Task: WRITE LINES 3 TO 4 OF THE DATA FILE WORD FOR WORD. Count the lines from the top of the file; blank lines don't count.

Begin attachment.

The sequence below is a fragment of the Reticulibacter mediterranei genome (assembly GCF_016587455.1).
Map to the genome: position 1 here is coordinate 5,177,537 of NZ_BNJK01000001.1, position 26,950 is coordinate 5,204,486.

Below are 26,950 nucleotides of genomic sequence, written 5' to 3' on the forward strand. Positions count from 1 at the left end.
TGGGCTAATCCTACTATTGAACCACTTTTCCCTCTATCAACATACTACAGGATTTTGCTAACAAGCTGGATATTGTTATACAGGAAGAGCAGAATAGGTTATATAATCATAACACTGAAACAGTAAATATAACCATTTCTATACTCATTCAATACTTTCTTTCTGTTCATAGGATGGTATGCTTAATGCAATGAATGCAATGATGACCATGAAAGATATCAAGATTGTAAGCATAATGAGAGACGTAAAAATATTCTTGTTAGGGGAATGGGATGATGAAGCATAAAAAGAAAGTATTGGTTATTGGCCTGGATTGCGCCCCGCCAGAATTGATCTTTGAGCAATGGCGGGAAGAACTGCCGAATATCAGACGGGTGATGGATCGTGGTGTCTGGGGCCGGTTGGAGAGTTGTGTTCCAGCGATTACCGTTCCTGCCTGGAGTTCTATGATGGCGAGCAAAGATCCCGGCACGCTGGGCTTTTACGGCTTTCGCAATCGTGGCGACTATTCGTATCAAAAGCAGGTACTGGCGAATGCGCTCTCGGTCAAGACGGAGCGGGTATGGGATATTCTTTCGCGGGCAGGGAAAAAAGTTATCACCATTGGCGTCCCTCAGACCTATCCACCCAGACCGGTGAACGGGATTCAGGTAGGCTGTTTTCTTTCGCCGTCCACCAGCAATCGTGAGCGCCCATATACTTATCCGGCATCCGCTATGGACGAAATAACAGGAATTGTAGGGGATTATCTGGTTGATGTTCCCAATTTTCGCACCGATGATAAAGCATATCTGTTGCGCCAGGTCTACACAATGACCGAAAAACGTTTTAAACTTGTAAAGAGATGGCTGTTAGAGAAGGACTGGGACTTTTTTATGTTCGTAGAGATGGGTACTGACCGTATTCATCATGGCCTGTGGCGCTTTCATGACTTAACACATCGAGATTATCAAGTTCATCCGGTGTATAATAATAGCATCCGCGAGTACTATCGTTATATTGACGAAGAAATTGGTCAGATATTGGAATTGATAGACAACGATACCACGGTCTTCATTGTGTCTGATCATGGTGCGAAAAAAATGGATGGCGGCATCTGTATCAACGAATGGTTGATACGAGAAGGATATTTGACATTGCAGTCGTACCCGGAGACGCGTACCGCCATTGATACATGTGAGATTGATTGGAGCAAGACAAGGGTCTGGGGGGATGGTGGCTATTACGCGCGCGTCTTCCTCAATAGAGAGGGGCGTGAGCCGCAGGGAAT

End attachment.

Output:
Below are 26,950 nucleotides of genomic sequence, written 5' to 3' on the forward strand. Positions count from 1 at the left end.
TGGGCTAATCCTACTATTGAACCACTTTTCCCTCTATCAACATACTACAGGATTTTGCTAACAAGCTGGATATTGTTATACAGGAAGAGCAGAATAGGTTATATAATCATAACACTGAAACAGTAAATATAACCATTTCTATACTCATTCAATACTTTCTTTCTGTTCATAGGATGGTATGCTTAATGCAATGAATGCAATGATGACCATGAAAGATATCAAGATTGTAAGCATAATGAGAGACGTAAAAATATTCTTGTTAGGGGAATGGGATGATGAAGCATAAAAAGAAAGTATTGGTTATTGGCCTGGATTGCGCCCCGCCAGAATTGATCTTTGAGCAATGGCGGGAAGAACTGCCGAATATCAGACGGGTGATGGATCGTGGTGTCTGGGGCCGGTTGGAGAGTTGTGTTCCAGCGATTACCGTTCCTGCCTGGAGTTCTATGATGGCGAGCAAAGATCCCGGCACGCTGGGCTTTTACGGCTTTCGCAATCGTGGCGACTATTCGTATCAAAAGCAGGTACTGGCGAATGCGCTCTCGGTCAAGACGGAGCGGGTATGGGATATTCTTTCGCGGGCAGGGAAAAAAGTTATCACCATTGGCGTCCCTCAGACCTATCCACCCAGACCGGTGAACGGGATTCAGGTAGGCTGTTTTCTTTCGCCGTCCACCAGCAATCGTGAGCGCCCATATACTTATCCGGCATCCGCTATGGACGAAATAACAGGAATTGTAGGGGATTATCTGGTTGATGTTCCCAATTTTCGCACCGATGATAAAGCATATCTGTTGCGCCAGGTCTACACAATGACCGAAAAACGTTTTAAACTTGTAAAGAGATGGCTGTTAGAGAAGGACTGGGACTTTTTTATGTTCGTAGAGATGGGTACTGACCGTATTCATCATGGCCTGTGGCGCTTTCATGACTTAACACATCGAGATTATCAAGTTCATCCGGTGTATAATAATAGCATCCGCGAGTACTATCGTTATATTGACGAAGAAATTGGTCAGATATTGGAATTGATAGACAACGATACCACGGTCTTCATTGTGTCTGATCATGGTGCGAAAAAAATGGATGGCGGCATCTGTATCAACGAATGGTTGATACGAGAAGGATATTTGACATTGCAGTCGTACCCGGAGACGCGTACCGCCATTGATACATGTGAGATTGATTGGAGCAAGACAAGGGTCTGGGGGGATGGTGGCTATTACGCGCGCGTCTTCCTCAATAGAGAGGGGCGTGAGCCGCAGGGAAT